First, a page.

Republican presidential candidate Carly Fiorina says the United States is "not making progress" in its fight against ISIS. In a recent interview with THE WEEKLY STANDARD, Fiorina said President Obama "understates the significance of the situation" with the terrorist group that has taken over large swaths of land in Syria and Iraq.
"It's more than a tactical setback," she said of Ramadi, a critical town in Iraq's Anbar province that fell to ISIS forces last week. "It demonstrates that we're not making enough progress in degrading and defeating ISIS."
Asked if the U.S. is losing the fight, Fiorina said she didn't know. "But I know we're not making progress, and so if you're not making progress, you're arguably falling back."
The former Hewlett-Packard CEO was campaigning in Columbia, South Carolina Wednesday, where she told MSNBC's Andrea Mitchell in an on-camera interview what the country ought to do to defeat ISIS.
"Instead of having a Camp David conference to talk our Arab allies into a bad deal with Iran, I would have a Camp David conference to talk with our Arab allies about how we can support them to fight ISIS," Fiorina said. "The Kurds have been asking us to arm them for three years. We still have not. The Jordanians have been asking us to provide them with bombs and materiel." Watch the video below:
"There are a whole set of things we've been asked to do by our allies, who know this is their fight, and we're not doing any of them," Fiorina said. "So I would hold a summit and talk about that."
Asked by TWS if part of the American strategy ought to be sending more troops to Iraq, Fiorina demurred.
"I think it's premature until we have a conversation with our allies," she said. "It's a little bit like saying, 'Okay there are all these alternatives in front of us that our allies who are there have told us will help, and we’re just going to leap over all of those and talk about boots on the ground.’ And I think President Obama has created this dichotomy where basically what he says is, if you don’t agree with me, the only option is to go to war. It’s just false. It’s a false choice. So we shouldn’t fall into that trap."
Last November, Tennessee’s Republican governor Bill Haslam won his reelection effort resoundingly, taking 70 percent of the vote and every single county in the state. Just six weeks later, Haslam surprised nearly everyone in Tennessee’s Republican-controlled state assembly by announcing that one of his first orders of business in his second term would be to expand Medicaid under the umbrella of the Affordable Care Act, also known as Obamacare. But a month and a half later, Haslam’s Medicaid expansion was dead. The debate was over nearly as soon as it started.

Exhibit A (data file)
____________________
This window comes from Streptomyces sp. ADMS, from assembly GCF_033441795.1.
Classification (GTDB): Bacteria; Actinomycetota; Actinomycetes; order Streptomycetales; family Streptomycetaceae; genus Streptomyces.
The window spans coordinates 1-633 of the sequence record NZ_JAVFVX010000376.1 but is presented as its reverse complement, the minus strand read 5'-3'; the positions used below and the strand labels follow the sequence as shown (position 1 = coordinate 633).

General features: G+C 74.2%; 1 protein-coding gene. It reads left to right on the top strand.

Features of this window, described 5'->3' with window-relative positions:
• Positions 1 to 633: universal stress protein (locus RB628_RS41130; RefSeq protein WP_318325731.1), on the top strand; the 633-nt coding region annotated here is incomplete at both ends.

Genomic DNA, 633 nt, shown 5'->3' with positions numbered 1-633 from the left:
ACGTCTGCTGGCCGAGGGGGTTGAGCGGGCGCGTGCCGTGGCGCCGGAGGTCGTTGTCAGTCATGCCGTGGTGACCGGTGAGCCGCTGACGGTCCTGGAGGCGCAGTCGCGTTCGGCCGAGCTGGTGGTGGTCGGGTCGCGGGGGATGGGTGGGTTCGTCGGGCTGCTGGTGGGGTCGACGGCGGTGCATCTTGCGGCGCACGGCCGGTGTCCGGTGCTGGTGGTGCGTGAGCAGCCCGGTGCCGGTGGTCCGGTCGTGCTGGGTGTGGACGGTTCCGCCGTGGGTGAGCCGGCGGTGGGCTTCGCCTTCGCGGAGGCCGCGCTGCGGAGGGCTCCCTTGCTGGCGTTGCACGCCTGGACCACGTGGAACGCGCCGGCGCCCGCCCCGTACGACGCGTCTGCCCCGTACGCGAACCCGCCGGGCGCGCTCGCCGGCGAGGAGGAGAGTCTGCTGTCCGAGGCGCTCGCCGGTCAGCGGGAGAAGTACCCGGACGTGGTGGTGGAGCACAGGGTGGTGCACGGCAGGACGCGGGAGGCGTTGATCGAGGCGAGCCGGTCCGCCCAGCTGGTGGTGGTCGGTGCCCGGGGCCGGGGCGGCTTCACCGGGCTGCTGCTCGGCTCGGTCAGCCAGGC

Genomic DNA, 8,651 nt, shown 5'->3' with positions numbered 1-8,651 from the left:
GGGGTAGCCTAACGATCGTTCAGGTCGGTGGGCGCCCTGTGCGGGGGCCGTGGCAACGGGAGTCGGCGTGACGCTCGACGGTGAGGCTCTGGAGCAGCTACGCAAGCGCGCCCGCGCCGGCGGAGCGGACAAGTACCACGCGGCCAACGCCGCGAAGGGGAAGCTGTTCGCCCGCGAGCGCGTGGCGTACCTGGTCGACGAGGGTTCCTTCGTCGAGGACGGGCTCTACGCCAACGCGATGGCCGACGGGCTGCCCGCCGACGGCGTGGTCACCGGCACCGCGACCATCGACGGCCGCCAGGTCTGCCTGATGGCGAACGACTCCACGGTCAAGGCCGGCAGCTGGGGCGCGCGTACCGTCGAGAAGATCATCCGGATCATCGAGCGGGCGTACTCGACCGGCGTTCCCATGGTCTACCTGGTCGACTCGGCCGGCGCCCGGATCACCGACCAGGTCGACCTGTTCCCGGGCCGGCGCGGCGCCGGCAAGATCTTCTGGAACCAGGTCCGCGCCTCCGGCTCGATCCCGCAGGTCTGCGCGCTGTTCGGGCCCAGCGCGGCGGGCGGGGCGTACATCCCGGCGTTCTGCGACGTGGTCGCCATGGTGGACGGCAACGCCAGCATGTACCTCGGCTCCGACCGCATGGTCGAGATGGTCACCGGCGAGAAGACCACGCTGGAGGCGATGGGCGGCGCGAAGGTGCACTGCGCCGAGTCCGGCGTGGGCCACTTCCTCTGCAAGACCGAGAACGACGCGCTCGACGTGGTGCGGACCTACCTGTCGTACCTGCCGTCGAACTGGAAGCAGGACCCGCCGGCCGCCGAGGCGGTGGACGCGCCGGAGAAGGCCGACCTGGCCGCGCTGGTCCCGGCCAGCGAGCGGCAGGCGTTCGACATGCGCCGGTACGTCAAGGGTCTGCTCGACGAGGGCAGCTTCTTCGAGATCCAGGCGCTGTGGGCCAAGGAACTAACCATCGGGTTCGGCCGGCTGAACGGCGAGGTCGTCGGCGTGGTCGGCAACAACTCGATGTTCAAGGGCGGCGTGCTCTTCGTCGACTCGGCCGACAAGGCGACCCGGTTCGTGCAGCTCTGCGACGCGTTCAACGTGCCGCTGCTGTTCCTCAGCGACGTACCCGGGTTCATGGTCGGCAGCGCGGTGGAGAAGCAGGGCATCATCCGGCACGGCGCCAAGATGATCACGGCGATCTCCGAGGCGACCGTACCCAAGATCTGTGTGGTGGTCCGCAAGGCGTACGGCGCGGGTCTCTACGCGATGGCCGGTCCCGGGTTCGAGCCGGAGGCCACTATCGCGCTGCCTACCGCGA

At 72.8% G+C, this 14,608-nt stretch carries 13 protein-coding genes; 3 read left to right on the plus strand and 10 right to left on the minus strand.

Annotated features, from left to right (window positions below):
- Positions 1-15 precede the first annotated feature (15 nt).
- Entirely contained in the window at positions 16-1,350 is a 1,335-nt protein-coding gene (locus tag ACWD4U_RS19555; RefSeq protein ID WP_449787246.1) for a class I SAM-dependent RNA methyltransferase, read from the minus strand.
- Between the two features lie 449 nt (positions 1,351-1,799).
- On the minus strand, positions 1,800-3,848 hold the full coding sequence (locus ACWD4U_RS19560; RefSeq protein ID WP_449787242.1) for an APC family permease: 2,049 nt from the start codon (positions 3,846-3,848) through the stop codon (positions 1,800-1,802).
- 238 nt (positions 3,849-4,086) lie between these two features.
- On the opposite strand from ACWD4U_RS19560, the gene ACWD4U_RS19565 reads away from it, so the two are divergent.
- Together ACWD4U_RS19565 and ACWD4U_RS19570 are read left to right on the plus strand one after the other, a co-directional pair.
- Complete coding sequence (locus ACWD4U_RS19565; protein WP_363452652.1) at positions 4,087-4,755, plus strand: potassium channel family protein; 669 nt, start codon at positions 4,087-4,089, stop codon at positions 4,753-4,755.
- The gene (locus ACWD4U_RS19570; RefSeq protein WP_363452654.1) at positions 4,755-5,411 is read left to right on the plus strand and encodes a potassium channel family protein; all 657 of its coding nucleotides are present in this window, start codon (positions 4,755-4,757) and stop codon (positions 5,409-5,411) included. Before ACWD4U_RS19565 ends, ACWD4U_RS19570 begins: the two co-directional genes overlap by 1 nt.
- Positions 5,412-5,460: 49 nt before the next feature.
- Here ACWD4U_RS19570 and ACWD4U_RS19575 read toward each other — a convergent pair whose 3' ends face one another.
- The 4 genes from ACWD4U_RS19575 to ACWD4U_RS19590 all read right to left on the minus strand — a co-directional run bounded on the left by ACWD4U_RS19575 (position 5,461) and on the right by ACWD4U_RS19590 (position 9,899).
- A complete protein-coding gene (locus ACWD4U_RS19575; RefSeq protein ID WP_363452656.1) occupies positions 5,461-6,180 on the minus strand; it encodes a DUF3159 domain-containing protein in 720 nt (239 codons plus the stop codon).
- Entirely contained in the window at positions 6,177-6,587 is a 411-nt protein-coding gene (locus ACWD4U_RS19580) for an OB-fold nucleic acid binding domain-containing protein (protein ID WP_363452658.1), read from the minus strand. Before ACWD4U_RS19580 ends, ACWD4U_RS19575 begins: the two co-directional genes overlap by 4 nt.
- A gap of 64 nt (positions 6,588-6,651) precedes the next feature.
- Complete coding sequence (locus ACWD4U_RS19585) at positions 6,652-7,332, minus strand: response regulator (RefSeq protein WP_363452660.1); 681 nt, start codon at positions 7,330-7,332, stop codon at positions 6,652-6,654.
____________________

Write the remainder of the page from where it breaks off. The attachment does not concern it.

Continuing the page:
How sweeping was the Republican wave of 2014? Yes, the GOP has held the House of Representatives (with gains) and taken control of the Senate. But the party is also likely to come out ahead for the year in governor’s races—something few thought possible at the beginning of the cycle.
At Real Clear Politics, Sean Trende offers a theory about why so many Senate races are close and yet Republicans seem poised to do well anyway. Looking at polling trends from past election cycles, Trende sees a situation where Democratic candidates are unlikely to improve much on their current positions as their polling numbers approach the president's (underwater) approval ratings in their respective states.
The National Republican Senatorial Campaign has developed a multi-level online computer game. The game, called "Mission Majority," is programmed to look like an 8-bit-era video game and features an elephant named Giopi (sounds like "GOP") as a playable character. The player runs and jumps, collecting "keys" to Republican victory and vanquishing bad guys like "taxers" and "mudslingers." A successfully destroyed baddie emits an embarrassing audio clip from Democrats like Barack Obama, Hillary Clinton, Mark Pryor, and Bruce Braley.
In late June, the Pew Research Center released "Beyond Red vs. Blue: The Political Typology." Breaking the nation's voting public into seven types (plus one type that does not regularly vote), Pew aims to give a more granular perspective on the nation's body politic. Pew's political map can be a helpful tool for Republicans and conservatives looking to chart a path to a sustainable governing coalition.
The Watertown Daily Times reports that Elise Stefanik beat out Matt Doheny to win the endorsement of the Conservative party in New York's 21st congressional district:
State Conservative Party Chairman Michael R. Long said an “overwhelming” 17 out of 19 members of the executive committee supported Ms. Stefanik because they believe she is a “new face” that “can best deliver a solution.”
Republican state senator Dick Black of Virginia is considering running for the House seat currently represented by retiring Republican Frank Wolf. Black announced on Facebook he was forming an exploratory committee.
New Jersey governor Chris Christie, a Republican, is on his way to winning big in his bid for reelection Tuesday, and there's already talk he may be on his way to running for president in three years. Speaking to CNN's Jake Tapper, Christie argued he's not a moderate as he's sometimes portrayed.
Louisana governor Bobby Jindal, the two-term Republican and potential presidential candidate, has announced the formation of a new group called America Next. The organization bills itself as a "conservative policy group" that aims to "focus on winning a war of ideas." Here's an excerpt from a mission statement by Jindal on the new group's website:
Baton Rouge, La. Louisiana governor Bobby Jindal, who also chairs the Republican Governors Association, says Republicans should be doing more to help Ken Cuccinelli in his race for the governorship in Virginia.